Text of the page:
Growing Strawberries Again
The bittersweet memories of summer fruits...and motherhood.
BY: Deborah Caldwell
And I felt her in peculiar ways as well. For at least a year after her death, I'd be looking for some work of literature or reference at home and suddenly discover a funny little book she'd sent me-something I'd completely forgotten. One was a collection of quotes about motherhood that she'd mailed when my elder boy was 20 months old. She wrote inside the front cover: "My love to a very special mother-my very own daughter...How I love you! Always, Mom."
Last year, my husband and I bought a rambling old house with a back yard in need of attention. This is our first spring here, and although I never have enough time, I am desperate to garden. My boys love digging in the mud, pulling weeds and planting flowers with me.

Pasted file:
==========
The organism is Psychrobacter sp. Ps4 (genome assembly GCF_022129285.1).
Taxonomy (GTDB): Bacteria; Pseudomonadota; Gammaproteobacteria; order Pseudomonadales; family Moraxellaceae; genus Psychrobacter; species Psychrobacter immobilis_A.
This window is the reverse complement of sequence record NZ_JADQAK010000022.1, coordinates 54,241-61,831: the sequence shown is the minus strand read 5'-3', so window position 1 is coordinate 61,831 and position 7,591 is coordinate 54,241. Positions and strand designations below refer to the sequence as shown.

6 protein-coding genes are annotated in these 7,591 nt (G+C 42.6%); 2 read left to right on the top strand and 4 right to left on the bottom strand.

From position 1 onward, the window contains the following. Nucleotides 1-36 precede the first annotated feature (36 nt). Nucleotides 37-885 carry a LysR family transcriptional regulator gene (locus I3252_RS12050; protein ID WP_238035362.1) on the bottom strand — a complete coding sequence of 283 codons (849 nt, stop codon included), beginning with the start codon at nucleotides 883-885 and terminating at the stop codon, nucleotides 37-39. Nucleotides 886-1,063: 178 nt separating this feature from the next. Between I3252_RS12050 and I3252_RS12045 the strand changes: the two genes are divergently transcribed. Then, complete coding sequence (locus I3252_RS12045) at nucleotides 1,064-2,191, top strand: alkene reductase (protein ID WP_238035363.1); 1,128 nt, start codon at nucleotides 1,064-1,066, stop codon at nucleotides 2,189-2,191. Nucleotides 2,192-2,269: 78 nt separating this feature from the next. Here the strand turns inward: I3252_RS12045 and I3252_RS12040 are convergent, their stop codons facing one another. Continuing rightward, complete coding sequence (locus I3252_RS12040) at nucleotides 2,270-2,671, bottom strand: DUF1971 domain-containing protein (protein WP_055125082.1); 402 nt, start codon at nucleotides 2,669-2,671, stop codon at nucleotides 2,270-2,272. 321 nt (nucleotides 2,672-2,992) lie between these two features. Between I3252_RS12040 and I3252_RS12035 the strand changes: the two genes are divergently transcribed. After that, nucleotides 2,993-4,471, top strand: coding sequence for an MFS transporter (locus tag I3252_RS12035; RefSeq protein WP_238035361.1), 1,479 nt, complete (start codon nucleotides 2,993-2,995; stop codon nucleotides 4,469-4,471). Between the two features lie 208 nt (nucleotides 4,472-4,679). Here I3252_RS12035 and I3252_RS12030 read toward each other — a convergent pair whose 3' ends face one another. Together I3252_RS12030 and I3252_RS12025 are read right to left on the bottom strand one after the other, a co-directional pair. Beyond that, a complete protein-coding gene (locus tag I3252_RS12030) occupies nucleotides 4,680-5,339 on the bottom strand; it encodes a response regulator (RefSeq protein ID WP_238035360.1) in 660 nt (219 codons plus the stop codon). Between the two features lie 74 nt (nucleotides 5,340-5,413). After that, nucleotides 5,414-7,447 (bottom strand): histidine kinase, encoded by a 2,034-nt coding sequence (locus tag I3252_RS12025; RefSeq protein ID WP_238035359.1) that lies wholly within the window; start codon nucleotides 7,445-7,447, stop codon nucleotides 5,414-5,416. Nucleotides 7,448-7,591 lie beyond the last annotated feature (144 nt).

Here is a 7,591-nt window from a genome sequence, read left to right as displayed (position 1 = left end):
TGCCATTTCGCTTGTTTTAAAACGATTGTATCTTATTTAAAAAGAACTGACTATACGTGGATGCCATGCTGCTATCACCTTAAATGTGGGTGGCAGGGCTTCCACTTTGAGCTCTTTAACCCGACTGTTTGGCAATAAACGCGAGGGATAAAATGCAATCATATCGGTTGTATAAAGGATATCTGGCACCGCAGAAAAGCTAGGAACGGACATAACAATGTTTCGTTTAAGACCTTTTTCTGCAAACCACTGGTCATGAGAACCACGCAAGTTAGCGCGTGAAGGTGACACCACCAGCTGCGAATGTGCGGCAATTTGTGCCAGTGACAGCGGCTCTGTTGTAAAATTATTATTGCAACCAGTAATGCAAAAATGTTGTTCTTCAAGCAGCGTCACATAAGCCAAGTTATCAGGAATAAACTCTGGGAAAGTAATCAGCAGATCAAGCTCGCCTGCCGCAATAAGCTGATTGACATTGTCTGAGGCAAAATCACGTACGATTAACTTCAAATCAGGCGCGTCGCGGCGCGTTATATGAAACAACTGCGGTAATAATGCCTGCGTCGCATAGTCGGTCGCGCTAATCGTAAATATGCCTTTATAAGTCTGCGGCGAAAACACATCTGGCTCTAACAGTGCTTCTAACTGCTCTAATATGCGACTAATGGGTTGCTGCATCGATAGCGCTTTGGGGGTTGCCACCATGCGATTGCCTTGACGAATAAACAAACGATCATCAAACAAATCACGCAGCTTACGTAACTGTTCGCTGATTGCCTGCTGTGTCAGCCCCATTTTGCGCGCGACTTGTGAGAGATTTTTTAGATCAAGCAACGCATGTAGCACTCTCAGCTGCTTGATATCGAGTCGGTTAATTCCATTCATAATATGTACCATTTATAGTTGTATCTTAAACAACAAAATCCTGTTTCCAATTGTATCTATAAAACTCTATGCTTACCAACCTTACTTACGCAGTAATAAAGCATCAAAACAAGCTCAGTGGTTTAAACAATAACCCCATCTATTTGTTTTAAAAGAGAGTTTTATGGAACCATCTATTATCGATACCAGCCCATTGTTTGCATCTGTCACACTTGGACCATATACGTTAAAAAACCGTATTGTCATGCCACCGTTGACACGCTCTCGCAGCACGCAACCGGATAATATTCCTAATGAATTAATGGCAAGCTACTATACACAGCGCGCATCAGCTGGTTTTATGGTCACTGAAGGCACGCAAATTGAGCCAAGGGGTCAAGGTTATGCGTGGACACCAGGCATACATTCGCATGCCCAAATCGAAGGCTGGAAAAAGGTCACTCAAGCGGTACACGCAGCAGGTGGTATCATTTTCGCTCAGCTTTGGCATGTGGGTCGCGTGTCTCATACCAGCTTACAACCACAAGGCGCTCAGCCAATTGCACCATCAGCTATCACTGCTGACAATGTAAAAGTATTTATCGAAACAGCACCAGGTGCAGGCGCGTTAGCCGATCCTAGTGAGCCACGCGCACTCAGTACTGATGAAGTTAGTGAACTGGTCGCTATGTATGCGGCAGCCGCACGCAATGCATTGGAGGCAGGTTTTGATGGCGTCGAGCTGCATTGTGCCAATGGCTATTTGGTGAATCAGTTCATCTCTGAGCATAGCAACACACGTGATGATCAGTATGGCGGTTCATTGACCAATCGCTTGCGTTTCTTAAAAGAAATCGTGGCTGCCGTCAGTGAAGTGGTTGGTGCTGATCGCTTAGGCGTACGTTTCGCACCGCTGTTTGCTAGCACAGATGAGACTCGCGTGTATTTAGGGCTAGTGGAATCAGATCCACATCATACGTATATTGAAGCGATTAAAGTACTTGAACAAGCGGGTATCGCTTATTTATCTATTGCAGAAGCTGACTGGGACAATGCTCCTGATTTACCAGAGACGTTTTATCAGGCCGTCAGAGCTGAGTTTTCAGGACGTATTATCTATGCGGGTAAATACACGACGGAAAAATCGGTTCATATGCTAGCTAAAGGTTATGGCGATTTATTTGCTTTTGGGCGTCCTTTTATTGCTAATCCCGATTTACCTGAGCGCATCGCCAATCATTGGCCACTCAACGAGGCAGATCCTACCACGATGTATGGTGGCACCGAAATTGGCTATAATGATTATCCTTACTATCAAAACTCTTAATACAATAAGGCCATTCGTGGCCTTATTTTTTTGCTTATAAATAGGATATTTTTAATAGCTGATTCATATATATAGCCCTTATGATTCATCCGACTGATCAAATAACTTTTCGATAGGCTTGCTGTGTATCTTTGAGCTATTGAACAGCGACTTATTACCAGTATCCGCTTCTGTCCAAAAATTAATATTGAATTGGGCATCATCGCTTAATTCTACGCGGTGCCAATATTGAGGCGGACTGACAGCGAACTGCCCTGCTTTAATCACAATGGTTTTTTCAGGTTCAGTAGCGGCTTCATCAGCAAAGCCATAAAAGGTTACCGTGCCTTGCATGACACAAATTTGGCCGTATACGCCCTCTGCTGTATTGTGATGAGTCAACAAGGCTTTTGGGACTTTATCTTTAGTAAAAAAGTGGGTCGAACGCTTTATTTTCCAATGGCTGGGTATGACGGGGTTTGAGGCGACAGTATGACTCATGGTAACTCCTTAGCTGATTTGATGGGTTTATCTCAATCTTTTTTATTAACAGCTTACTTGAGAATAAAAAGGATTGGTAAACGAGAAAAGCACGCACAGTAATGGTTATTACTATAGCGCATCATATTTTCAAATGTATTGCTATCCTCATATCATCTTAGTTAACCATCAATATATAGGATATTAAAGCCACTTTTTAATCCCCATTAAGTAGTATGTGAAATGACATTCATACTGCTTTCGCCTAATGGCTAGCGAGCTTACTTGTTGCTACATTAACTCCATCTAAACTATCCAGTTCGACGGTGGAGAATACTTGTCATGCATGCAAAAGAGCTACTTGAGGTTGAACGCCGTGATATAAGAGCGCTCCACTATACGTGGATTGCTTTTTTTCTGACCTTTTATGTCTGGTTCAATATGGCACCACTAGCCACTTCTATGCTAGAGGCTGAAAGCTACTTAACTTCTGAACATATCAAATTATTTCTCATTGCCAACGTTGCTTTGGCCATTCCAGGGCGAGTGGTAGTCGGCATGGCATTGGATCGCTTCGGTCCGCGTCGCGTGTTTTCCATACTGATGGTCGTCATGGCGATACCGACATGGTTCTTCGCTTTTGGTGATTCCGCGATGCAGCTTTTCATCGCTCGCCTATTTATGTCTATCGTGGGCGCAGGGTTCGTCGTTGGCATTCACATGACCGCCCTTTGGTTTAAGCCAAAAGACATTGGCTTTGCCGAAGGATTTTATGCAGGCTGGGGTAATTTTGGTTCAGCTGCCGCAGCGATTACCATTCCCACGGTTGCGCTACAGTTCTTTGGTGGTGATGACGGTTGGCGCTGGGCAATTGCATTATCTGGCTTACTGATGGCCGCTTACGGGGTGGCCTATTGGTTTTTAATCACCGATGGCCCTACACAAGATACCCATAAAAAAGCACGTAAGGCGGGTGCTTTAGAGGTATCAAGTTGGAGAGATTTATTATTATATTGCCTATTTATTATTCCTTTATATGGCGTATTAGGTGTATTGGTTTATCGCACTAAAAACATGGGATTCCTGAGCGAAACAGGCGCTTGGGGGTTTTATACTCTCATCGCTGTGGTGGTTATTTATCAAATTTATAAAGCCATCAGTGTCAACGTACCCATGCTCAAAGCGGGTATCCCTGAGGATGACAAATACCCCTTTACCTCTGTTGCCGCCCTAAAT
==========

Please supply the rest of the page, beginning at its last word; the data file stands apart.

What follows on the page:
The other day I took my younger son to Home Depot to buy lawn bags and fertilizer and all the things you need for spring gardening. As we browsed through azalea bushes and pansies, weed clippers and grass seed--I spotted strawberry plants.
Touching the familiar three-sprigged leaves, I peeked underneath to see the white buds. I imagined a sunny strawberry patch at the end of the yard. I imagined my boys stealing outside to fill themselves with the reddest, ripest, juiciest berries. I imagined a strawberry pie.
"We're going to grow strawberries," I said to my little boy.
And I gently placed the box of new plants in my cart.